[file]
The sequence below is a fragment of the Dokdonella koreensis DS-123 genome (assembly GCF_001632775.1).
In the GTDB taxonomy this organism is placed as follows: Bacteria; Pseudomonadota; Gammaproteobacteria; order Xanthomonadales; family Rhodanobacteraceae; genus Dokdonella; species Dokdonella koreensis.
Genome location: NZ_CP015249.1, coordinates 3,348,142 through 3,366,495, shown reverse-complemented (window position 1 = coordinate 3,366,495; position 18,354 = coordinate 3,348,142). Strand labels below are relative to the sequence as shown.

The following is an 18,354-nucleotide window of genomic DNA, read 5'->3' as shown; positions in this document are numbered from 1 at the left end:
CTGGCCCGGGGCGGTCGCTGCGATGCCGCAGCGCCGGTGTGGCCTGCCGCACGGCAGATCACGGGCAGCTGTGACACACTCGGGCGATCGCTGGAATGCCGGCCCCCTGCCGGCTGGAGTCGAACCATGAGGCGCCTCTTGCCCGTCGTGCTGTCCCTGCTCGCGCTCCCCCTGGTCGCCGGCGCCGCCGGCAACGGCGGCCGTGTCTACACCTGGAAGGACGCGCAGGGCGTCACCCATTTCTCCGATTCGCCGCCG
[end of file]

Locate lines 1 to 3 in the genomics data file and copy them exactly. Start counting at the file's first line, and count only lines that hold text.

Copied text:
The sequence below is a fragment of the Dokdonella koreensis DS-123 genome (assembly GCF_001632775.1).
In the GTDB taxonomy this organism is placed as follows: Bacteria; Pseudomonadota; Gammaproteobacteria; order Xanthomonadales; family Rhodanobacteraceae; genus Dokdonella; species Dokdonella koreensis.
Genome location: NZ_CP015249.1, coordinates 3,348,142 through 3,366,495, shown reverse-complemented (window position 1 = coordinate 3,366,495; position 18,354 = coordinate 3,348,142). Strand labels below are relative to the sequence as shown.